Patients with HES were divided into 2 groups based on the presence or absence of elevated serum tryptase levels (n = 9 and 6, respectively). As shown in Table 2, all 9 of the patients with elevated tryptase were male, in contrast to 1 of 6 patients with normal tryptase levels (P < .008). There was no difference in median age between the 2 groups. End organ manifestations of HES in patients with elevated tryptase included biopsy-proven endomyocardial fibrosis (n = 3), restrictive pulmonary disease (n = 4), mucosal ulcerations (n = 3), and splenomegaly (n = 7) (Table 3). None of these manifestations were identified in patients with HES and normal tryptase levels, who typically presented with obstructive pulmonary disease (n = 3), pruritic dermatitis (n = 6), and gastrointestinal complaints (n = 4). Of the 9 patients with HES and elevated serum tryptase, 3 died of complications of HES within 5 years of their diagnosis, in contrast to 0 of 6 patients with HES who had normal serum tryptase levels.
HES patients with elevated tryptase levels had increased median white blood cell and eosinophil counts and decreased platelet counts compared with patients with normal tryptase levels (Table 2). In addition, all of the patients with HES who had elevated serum tryptase, and none of those without elevated serum tryptase, had myelocytes and/or promyelocytes detectable on peripheral smear. Median hemoglobin and IgE levels were also decreased in the patients with HES and elevated serum tryptase, although these relationships did not reach statistical significance (P = .08).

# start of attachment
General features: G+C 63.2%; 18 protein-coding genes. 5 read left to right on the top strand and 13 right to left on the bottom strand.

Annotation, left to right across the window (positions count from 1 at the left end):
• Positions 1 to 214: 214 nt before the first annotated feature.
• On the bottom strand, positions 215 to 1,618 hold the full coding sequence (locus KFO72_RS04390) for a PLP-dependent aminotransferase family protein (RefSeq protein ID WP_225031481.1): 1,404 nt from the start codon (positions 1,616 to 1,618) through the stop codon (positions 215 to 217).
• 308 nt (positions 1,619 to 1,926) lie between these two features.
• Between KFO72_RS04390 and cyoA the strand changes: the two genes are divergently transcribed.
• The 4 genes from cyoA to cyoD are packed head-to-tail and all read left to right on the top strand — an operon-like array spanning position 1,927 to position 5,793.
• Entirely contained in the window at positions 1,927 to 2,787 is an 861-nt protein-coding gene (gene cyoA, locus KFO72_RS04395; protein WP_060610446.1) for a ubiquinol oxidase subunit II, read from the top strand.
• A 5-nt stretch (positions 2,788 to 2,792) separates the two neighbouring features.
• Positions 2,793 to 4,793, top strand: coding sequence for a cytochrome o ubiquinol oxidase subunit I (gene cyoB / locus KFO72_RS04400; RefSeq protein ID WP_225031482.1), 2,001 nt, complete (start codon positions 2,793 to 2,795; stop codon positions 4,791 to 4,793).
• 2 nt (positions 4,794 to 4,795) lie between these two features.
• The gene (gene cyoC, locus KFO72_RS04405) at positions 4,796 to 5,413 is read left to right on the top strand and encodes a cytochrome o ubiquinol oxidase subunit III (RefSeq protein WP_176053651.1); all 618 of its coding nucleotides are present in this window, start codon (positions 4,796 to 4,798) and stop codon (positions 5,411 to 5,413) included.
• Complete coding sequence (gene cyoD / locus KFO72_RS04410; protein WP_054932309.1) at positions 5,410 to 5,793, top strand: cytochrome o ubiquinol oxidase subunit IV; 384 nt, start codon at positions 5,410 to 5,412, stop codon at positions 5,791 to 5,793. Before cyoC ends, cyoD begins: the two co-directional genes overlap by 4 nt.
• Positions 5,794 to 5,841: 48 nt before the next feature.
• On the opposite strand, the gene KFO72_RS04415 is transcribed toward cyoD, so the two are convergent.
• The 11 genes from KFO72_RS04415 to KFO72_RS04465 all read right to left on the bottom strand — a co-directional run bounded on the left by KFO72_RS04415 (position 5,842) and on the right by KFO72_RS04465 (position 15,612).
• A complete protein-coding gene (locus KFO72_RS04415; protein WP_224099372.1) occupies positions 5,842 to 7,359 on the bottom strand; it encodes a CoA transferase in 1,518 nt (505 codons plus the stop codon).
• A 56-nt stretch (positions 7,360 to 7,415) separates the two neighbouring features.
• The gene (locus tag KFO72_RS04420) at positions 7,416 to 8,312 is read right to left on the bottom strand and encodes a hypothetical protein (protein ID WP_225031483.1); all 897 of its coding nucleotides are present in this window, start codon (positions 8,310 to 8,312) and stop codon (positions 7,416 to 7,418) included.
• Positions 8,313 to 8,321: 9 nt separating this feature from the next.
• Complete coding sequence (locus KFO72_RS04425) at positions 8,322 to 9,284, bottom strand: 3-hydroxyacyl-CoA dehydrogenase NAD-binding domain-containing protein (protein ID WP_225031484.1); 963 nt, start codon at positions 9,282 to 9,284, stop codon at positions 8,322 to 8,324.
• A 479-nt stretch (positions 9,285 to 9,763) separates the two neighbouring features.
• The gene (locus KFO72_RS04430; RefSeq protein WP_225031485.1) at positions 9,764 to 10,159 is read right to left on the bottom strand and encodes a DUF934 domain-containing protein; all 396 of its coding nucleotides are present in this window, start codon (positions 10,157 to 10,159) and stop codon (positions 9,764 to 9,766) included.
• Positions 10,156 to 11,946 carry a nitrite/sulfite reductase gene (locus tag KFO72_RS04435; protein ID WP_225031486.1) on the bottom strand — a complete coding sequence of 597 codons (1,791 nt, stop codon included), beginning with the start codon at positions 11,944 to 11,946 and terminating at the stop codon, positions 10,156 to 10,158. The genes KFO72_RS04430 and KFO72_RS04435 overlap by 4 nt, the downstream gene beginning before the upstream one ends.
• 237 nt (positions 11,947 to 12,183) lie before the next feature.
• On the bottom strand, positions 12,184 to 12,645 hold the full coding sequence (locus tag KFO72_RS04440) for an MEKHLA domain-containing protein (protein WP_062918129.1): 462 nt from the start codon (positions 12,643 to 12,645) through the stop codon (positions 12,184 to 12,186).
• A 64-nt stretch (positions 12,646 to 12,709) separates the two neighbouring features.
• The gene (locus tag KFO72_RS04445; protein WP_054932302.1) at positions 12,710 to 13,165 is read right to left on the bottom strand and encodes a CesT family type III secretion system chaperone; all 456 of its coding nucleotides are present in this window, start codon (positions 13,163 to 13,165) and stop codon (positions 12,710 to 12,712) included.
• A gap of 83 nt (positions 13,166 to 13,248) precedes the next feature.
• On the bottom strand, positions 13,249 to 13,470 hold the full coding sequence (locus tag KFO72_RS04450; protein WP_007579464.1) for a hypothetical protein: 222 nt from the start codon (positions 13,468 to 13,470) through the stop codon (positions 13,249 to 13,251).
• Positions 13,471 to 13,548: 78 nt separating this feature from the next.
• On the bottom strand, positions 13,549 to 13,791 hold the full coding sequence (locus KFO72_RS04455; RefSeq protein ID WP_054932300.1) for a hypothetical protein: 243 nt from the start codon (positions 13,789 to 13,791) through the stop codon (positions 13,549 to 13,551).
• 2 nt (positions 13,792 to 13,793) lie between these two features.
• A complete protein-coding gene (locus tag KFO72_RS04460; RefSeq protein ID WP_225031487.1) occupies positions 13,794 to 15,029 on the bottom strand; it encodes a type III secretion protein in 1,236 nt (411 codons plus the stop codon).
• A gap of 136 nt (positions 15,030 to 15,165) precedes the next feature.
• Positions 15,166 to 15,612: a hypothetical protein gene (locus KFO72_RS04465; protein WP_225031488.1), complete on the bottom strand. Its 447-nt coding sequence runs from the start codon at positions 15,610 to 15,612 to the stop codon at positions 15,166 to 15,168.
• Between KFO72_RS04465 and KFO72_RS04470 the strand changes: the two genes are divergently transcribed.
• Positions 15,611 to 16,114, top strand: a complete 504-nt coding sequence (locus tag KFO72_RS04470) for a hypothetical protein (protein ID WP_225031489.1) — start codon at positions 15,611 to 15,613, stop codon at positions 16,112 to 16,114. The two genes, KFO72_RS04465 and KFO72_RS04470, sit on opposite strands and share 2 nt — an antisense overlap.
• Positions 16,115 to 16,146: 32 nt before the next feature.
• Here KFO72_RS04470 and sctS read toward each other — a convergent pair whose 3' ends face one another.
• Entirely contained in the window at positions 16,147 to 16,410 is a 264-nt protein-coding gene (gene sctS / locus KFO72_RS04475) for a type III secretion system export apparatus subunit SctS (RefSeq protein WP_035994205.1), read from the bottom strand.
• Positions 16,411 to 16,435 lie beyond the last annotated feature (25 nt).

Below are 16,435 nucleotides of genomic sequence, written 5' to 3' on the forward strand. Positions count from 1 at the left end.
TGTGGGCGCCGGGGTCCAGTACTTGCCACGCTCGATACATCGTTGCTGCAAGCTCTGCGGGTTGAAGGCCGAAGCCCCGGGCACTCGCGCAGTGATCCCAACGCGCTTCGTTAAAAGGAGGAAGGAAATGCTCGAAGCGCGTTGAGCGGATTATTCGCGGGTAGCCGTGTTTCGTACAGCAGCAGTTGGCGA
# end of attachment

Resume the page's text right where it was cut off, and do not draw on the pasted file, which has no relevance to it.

Elevated serum B12 levels are seen in association with a variety of myeloproliferative diseases13 and have been described in patients with HES.14 Serum B12 levels were markedly increased in all of the patients with HES and elevated serum tryptase levels (median, 4255 pM; range, 1476-20 316 pM; normal values, 162-708 pM). In contrast, serum B12 levels were mildly elevated in only 2 patients with HES with normal serum tryptase levels (median, 592 pM; range, 276-838 pM).
Bone marrow biopsies from patients with HES with and without elevated serum tryptase levels were compared. The bone marrow biopsies of patients with HES and increased serum tryptase levels were more likely to be hypercellular with increased and left-shifted eosinophils (7/9 vs 1/4), have increased reticulin fibrosis (5/9 vs 0/4), increased atypical mast cells (spindle shaped) (8/9 vs 0/4), and increased small lymphocytes (4/9 vs 0/4) than biopsies from patients with HES and normal serum tryptase levels (Table 2; Figure 1).